of the page is “MIDDLESEX COUNTY AND ITS PEOPLE” but I do not know anything
more about the book. The page in question is 106, and it has a biography of Dr.
Alva Harding Warren who I believe is the brother my great-grandfather’s wife.
Answer: I just so happen to have this set
of books in my office. The full title of this book by Edwin P. Conklin is Middlesex County and Its
People – A History. This a
five volume set was published in 1927 by Lewis Historical Publishing Company,
Inc. in New York.
The page you mentioned is in volume three of that series, what you may not
realize is there is a portrait of Dr. Warren on the next page. If you would
care to consult this volume the call number at NEHGS is F72/M7/C7/1927.
Our ancestor was in the Civil War serving from New Hampshire. In a box of his
personal keepsakes from the war I found a button which I do not know if it is
from the Civil War or not. Do you know what a button with an eagle and AVO or
AVC stands for and how old it might be. On the back I can make out Philadelphia
as the maker. This would have been something I assume my ancestors picked up
off the battlefield?
Answer: Your ancestor picked up a button
belonging to a member of the Confederate Army. The initials AVC stand for the
Alabama Volunteer Corps. This button was produced before the Civil War by the
Lambert & Mast Company of Philadelphia, Pennsylvania. According to John F.
Graf, Warman’s Civil War Collectibles (Iola, Wisc., Krause Publications, 2003)
this button is worth around $400. A nice memento of the Civil War that I am
happy to clarify for you and your family.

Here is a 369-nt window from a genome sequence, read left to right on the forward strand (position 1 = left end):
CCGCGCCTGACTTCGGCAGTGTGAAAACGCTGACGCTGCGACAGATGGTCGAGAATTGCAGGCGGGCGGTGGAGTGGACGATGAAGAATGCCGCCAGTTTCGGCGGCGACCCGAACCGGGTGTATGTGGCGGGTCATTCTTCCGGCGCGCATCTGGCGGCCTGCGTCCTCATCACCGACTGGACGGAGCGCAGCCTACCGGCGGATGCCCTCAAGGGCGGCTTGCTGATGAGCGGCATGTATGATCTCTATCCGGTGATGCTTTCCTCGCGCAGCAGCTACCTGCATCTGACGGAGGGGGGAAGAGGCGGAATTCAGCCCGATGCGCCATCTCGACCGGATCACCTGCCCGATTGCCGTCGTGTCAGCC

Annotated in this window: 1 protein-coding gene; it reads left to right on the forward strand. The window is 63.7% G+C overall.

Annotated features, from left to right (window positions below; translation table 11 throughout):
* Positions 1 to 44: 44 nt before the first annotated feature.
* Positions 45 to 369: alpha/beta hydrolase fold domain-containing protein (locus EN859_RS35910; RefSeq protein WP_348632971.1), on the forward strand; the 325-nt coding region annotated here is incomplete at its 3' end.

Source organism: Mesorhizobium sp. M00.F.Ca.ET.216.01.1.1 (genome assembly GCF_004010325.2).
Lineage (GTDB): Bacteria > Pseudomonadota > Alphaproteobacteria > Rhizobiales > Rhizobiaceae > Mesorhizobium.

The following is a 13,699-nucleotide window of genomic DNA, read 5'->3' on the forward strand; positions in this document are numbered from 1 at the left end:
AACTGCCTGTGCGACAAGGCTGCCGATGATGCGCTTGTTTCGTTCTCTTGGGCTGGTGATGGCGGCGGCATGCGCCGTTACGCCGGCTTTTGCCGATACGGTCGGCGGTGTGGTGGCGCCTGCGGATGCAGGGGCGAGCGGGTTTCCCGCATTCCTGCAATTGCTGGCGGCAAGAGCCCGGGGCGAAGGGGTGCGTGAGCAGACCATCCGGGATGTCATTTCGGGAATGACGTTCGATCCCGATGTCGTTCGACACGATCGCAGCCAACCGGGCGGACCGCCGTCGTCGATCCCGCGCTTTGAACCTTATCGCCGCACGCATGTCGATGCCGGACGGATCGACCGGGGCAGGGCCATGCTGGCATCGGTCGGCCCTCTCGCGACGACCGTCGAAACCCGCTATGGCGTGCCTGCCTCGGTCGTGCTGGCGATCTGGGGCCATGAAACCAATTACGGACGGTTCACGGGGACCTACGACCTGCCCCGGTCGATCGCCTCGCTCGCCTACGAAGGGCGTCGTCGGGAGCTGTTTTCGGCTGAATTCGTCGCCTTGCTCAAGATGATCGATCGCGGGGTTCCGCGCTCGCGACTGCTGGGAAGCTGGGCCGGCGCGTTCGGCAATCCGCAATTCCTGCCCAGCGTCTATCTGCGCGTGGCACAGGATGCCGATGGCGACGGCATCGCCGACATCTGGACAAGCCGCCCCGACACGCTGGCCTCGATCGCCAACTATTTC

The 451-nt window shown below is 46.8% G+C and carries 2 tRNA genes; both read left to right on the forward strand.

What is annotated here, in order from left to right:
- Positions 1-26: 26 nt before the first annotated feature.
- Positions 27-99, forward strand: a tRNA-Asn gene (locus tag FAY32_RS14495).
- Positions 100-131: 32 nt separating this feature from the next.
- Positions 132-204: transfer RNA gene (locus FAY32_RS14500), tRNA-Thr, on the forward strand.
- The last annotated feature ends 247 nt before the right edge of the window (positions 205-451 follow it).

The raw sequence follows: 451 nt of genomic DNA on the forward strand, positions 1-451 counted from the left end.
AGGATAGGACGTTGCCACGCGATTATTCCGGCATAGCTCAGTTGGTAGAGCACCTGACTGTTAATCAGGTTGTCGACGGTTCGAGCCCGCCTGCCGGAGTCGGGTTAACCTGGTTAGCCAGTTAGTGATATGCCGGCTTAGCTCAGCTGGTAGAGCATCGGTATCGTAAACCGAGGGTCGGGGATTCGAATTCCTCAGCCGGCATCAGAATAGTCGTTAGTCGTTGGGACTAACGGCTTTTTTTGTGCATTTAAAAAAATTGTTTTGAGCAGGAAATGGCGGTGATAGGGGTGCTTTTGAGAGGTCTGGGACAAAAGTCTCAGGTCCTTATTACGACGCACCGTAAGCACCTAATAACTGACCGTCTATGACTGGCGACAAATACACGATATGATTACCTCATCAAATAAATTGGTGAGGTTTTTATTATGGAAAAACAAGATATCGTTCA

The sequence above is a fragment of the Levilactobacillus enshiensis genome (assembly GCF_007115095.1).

I couldn't believe how easy it was to find my great-great-grandfather William
Fleming. His gravestone reads: William Fleming, husband of Mary, East Boston,
April 5, 1848; a 24-year native of Dronmore, Co. Tyrone, Ireland. At the end of
that it had g.r.4. When I went down to the MA Archives, I was told that this
came off a gravestone. When I clicked on the g it said grave record Catholic
cemetary, North Cambridge. I then went to Malden, Holy Cross cemetary and
looked up William Fleming; there was no record. I also sent a request to the
City Hall in Cambridge and they said there was no record. Am I looking in the
wrong places? Any help would be greatly appreciated. G.F.
Answer: Thank you for your note. The
cemetery in question is actually located in Cambridge not Waltham. The
inscription was done before 1914 from a gravestone in the North Cambridge
Catholic Cemetery (aka) St. John’s Cemetery, (aka) Rindge Avenue Cemetery. It
is located at 244 Rindge Avenue in North Cambridge. Their telephone number is
781-322-6300. The Boston Catholic Archdiocese Archives has gravestone
inscription records from 1845-1877; burial records 1846-1877; and grave lot
sales from 1845-1881. You can reach the Boston Catholic Archdiocese Archives
online at: http://www.bostoncatholic.org/Archives.aspx
Because William died in East Boston, is the reason you did not find the death
certificate of William in Cambridge. NEHGS has microfiche of these early Boston